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Our culture, our science, our abortion

BY SHAY O'REILLY | AUGUST 24, 2011 7:20 AM

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New tests, which can determine sex earlier in pregnancy, are rekindling the debate over selective abortion.

The tests function as early as seven weeks into pregnancy, safely within the threshold for use of less-invasive abortion procedures, including the abortion pill RU-486. The relative convenience of having an abortion at seven weeks, combined with expected tests for genetic disabilities, raises the unpleasant specter of eugenics: aborting fetuses with “unwanted” characteristics.

While they shouldn’t be banned, the new genetic tests make fighting discrimination — and providing greater opportunities for all Americans — an imperative.

Sex-selective abortion is an easy bugbear. The image conjured up by anti-abortion advocates is that of a selfish, wealthy woman who wants a boy or a girl so badly that she is willing to abort fetuses until she gets one with the “right” sex. But this stereotype — aside from preying on misogynist caricatures — is implausible at best; that sort of shallow narcissistic sex-selection is more suited to designer fertility clinics.

Sex-selective abortion arises out of sexism, not fashion. Cultures in which men are more able to provide for aging parents, or in which women are considered to be members of their husband’s family, are more likely to spawn discriminatory abortion.

And the hysteria about sex-selection (which has engendered laws in Arizona and Oklahoma outlawing the practice) ignores a more controversial practice: the selective abortion of fetuses with disabilities, which would also be facilitated by an earlier chromosomal test.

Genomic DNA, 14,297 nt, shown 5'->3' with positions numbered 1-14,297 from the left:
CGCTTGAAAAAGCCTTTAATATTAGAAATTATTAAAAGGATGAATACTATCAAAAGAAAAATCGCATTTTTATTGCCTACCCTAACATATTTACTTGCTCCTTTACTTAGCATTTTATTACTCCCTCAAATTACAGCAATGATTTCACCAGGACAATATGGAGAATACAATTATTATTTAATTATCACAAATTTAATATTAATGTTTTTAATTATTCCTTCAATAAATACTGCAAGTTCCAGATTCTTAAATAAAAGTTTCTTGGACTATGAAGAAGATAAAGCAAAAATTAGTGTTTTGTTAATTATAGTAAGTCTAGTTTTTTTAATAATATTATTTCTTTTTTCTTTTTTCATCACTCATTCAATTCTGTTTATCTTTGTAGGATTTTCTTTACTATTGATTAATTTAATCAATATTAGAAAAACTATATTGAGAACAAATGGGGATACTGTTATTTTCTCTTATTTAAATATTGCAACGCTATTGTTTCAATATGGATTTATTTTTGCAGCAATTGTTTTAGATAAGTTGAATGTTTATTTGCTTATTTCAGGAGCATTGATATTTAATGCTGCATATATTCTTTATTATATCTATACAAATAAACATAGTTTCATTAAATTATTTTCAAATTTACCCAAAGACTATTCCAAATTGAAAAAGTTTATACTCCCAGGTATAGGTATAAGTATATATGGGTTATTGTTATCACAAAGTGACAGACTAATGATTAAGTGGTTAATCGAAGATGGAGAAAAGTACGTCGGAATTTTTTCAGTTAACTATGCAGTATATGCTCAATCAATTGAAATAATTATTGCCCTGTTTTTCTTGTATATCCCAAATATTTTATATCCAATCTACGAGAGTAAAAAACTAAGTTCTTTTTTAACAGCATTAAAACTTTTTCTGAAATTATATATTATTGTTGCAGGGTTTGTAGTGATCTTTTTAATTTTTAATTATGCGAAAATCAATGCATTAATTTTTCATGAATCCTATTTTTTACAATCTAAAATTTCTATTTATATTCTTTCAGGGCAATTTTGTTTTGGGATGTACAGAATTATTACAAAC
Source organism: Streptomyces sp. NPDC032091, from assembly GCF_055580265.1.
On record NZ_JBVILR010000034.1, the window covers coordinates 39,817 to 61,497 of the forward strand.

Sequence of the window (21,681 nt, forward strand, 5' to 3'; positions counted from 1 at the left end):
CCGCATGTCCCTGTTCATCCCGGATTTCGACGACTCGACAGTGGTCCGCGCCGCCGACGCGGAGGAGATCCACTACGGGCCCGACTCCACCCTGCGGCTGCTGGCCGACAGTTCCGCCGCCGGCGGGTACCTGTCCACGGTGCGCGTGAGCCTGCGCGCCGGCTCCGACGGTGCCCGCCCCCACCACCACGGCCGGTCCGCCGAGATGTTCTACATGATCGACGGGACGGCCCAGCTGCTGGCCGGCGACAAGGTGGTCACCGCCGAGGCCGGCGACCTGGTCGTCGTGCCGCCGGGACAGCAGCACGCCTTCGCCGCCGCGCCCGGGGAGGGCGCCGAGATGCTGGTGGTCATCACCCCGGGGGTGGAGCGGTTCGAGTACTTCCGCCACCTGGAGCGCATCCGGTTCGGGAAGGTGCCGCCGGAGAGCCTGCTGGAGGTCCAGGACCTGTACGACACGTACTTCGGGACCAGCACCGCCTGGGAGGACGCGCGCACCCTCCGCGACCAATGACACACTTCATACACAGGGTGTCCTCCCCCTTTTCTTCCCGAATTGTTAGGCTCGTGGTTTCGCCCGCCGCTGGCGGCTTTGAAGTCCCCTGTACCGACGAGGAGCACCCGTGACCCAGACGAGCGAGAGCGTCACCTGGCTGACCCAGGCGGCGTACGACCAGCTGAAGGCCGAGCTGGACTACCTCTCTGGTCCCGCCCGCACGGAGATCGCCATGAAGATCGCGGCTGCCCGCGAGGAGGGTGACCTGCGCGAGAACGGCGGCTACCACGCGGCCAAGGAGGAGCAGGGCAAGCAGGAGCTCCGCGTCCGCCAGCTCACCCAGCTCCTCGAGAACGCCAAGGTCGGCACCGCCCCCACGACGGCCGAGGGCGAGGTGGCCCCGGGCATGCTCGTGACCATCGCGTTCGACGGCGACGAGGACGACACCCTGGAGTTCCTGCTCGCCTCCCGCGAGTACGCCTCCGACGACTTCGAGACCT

Even more than 25 percentof anti-abortion Americans support legalizing the abortion of fetuses that have “mental impairments” or “physical impairments,” according to a Gallup poll (pro-choice respondents, of course, overwhelmingly supported the legality of such a practice). A 1999 study found that more than 90 percent of American women who were carrying a fetus with Down syndrome chose to abort. The data are old, but no similar study has been conducted in recent years; there’s no reason to suspect that the proportion has decreased.

And thus children with Down syndrome, and the mothers who choose to keep them, are relegated to be tokens of the anti-abortion movement — women who are supposedly “self-sacrificing” enough to give birth to a child with disabilities.

Having a child with Down syndrome should not sound like martyrdom. It does, though, which indicates something seriously wrong with our society.

That something is a lack of societal support and acceptance of people with disabilities. Disabled children require more time, energy, and money; disabled adults frequently have limited options, particularly if they require costly care or devices. While some support exists in the form of the social safety net, there are frequent allegations of neglect or abuse; last month, mentally disabled Iowa men who worked for a poultry producer for 41 cents an hour were awarded more than $1 million in back pay by a federal judge.

We need to both increase institutional opportunities and value the humanity of people with disabilities within our society.

There are valid reasons to test for Down syndrome, spina bifida, and even a fetus’ sex early in the pregnancy. Parents may need to make special arrangements for a child with disabilities or may want to know if they are going to have a boy or a girl (although the sheer weight of gender norms in infancy is disturbing on its own). But when these scientific tests are combined with a culture that does not value or nurture variations in ability or sex, there is a clear recipe for discriminatory and unethical use.

Scientific procedure is a tool that can lead as much to a reification of social norms as a rejection of them. Eugenics isn’t about technology but about the society that uses it. If increased genetic testing leads to sex-selective and disability-selective abortions, we must nip these in the bud by fighting the devaluation of certain human lives.


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